Meeting with Your TA

Description

By the Thursday of the third week, you must have a project approved, and should be ready to get working! At this time, you'll need to log into PACE and submit your schedule for the semester. Please be sure to make this as accurate as possible because once it's submitted, it can only be changed manually. Making a block of your schedule red means that you are unavailable during that time.

Once each person on your team has submitted their schedule, your TA will be able to easily check for available times to schedule a weekly meeting. Your TA should contact you, usually by the fourth week, via email, to set up a weekly meeting schedule at mutual convenience. During the first weekly meeting, your TA will assign your team a locker and a lab kit.

Weekly meetings with your TA are required and will be held throughout the entire semester until demonstrations are completed. Your TA is your project manager. The "homework" of the course consists of preparing for the weekly meetings. Your TA will evaluate your lab notebook each week, provide feedback, and recommend improvements. At each meeting you will be expected to present your progress since your last meeting, plans for the coming week, and any technical or administrative questions you need to discuss with your TA. You are expected to arrive on time and prepared to make good use of your time with your TA. Your TA may require that each team member to fill out the Progress Report Template and submit it to them prior to each weekly meeting.

Requirements and Grading

Attendance and participation in weekly meetings is required and will affect Teamwork and Lab Notebook scores. If you can't make it to a particular weekly meeting, it is your responsibility to inform your TA prior to the meeting time and set up an alternate time.

Submission and Deadlines

Your schedule must be submitted by the end of the third week of class and you will receive an email from your TA shortly after. Your first meeting with your TA should be during the fourth week of the semester.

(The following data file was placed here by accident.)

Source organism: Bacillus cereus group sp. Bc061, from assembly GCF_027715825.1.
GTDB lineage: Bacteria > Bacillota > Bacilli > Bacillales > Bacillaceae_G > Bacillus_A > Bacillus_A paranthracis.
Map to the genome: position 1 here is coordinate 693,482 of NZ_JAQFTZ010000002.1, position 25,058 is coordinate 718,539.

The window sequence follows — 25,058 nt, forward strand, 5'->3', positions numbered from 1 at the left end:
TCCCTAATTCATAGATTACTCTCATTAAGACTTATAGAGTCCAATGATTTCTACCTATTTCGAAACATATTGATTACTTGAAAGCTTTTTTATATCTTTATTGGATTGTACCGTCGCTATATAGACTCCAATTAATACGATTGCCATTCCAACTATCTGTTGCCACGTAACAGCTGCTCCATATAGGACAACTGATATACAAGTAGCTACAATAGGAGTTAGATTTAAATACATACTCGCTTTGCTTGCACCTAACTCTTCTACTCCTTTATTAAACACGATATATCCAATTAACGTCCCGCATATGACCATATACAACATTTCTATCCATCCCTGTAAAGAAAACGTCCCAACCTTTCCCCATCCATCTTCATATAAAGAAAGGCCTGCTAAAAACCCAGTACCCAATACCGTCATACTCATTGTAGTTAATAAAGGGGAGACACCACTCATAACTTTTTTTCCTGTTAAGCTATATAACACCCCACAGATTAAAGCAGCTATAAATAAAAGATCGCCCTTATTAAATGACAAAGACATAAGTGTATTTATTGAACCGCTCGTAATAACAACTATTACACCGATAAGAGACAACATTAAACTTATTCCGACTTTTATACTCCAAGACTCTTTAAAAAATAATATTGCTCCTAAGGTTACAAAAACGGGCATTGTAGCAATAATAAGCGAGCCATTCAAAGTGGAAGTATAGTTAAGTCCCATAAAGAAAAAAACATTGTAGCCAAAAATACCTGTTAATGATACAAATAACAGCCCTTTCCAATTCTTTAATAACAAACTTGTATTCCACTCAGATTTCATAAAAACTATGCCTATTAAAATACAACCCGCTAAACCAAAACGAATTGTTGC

Propeller-less Multi-rotor

Ignacio Aguirre Panadero, Bree Peng, Leo Yamamae

Propeller-less Multi-rotor

Featured Project

Our project explored the every-expanding field of drones. We wanted to solve a problem with the dangers of plastic propellers as well as explore new method of propulsion for drones.

Our design uses a centrifugal fan design inspired by Samm Shepard's "This is NOT a Propeller" video where he created a centrifugal fan for a radio controlled plane. We were able to design a fan that has a peak output of 550g per fan that is safe when crashing and when the impeller inside damaged.

The chassis and fans are made of laser-cut polystyrene and is powered using brushless motors typically used for radio-controlled helicopters.

The drone uses an Arduino DUE with a custom shield and a PCB to control the system via Electronic Speed Controllers. The drone also has a feedback loop that will try to level the drone using a MPU6050.

We were able to prove that this method of drone propulsion is possible and is safer than using hard plastic propellers.

Project Videos